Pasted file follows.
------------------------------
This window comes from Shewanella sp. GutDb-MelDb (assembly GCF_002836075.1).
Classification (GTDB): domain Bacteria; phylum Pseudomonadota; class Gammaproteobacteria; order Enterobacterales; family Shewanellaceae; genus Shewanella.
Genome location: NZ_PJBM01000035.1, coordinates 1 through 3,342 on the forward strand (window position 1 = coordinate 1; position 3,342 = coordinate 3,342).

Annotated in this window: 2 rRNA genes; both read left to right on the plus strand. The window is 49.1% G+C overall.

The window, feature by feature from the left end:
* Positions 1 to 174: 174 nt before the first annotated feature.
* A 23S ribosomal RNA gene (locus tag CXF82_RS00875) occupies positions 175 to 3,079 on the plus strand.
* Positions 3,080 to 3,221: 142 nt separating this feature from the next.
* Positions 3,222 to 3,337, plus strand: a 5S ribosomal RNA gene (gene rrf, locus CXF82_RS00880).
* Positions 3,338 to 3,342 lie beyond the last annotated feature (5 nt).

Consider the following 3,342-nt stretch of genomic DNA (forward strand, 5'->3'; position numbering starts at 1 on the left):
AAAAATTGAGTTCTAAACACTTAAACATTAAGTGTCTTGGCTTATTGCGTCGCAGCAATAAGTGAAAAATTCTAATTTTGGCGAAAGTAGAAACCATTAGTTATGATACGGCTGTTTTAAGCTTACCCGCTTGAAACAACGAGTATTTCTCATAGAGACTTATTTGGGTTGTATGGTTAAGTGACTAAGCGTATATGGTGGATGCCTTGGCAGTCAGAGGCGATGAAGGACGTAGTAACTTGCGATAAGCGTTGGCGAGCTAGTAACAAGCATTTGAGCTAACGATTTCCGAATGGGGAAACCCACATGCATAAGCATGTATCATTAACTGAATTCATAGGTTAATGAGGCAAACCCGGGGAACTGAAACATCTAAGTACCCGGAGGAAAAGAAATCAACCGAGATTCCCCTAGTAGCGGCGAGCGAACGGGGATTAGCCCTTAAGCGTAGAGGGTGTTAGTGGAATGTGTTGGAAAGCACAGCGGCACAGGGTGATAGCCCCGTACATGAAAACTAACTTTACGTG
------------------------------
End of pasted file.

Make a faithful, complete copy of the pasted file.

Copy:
This window comes from Shewanella sp. GutDb-MelDb (assembly GCF_002836075.1).
Classification (GTDB): domain Bacteria; phylum Pseudomonadota; class Gammaproteobacteria; order Enterobacterales; family Shewanellaceae; genus Shewanella.
Genome location: NZ_PJBM01000035.1, coordinates 1 through 3,342 on the forward strand (window position 1 = coordinate 1; position 3,342 = coordinate 3,342).

Annotated in this window: 2 rRNA genes; both read left to right on the plus strand. The window is 49.1% G+C overall.

The window, feature by feature from the left end:
* Positions 1 to 174: 174 nt before the first annotated feature.
* A 23S ribosomal RNA gene (locus tag CXF82_RS00875) occupies positions 175 to 3,079 on the plus strand.
* Positions 3,080 to 3,221: 142 nt separating this feature from the next.
* Positions 3,222 to 3,337, plus strand: a 5S ribosomal RNA gene (gene rrf, locus CXF82_RS00880).
* Positions 3,338 to 3,342 lie beyond the last annotated feature (5 nt).

Consider the following 3,342-nt stretch of genomic DNA (forward strand, 5'->3'; position numbering starts at 1 on the left):
AAAAATTGAGTTCTAAACACTTAAACATTAAGTGTCTTGGCTTATTGCGTCGCAGCAATAAGTGAAAAATTCTAATTTTGGCGAAAGTAGAAACCATTAGTTATGATACGGCTGTTTTAAGCTTACCCGCTTGAAACAACGAGTATTTCTCATAGAGACTTATTTGGGTTGTATGGTTAAGTGACTAAGCGTATATGGTGGATGCCTTGGCAGTCAGAGGCGATGAAGGACGTAGTAACTTGCGATAAGCGTTGGCGAGCTAGTAACAAGCATTTGAGCTAACGATTTCCGAATGGGGAAACCCACATGCATAAGCATGTATCATTAACTGAATTCATAGGTTAATGAGGCAAACCCGGGGAACTGAAACATCTAAGTACCCGGAGGAAAAGAAATCAACCGAGATTCCCCTAGTAGCGGCGAGCGAACGGGGATTAGCCCTTAAGCGTAGAGGGTGTTAGTGGAATGTGTTGGAAAGCACAGCGGCACAGGGTGATAGCCCCGTACATGAAAACTAACTTTACGTG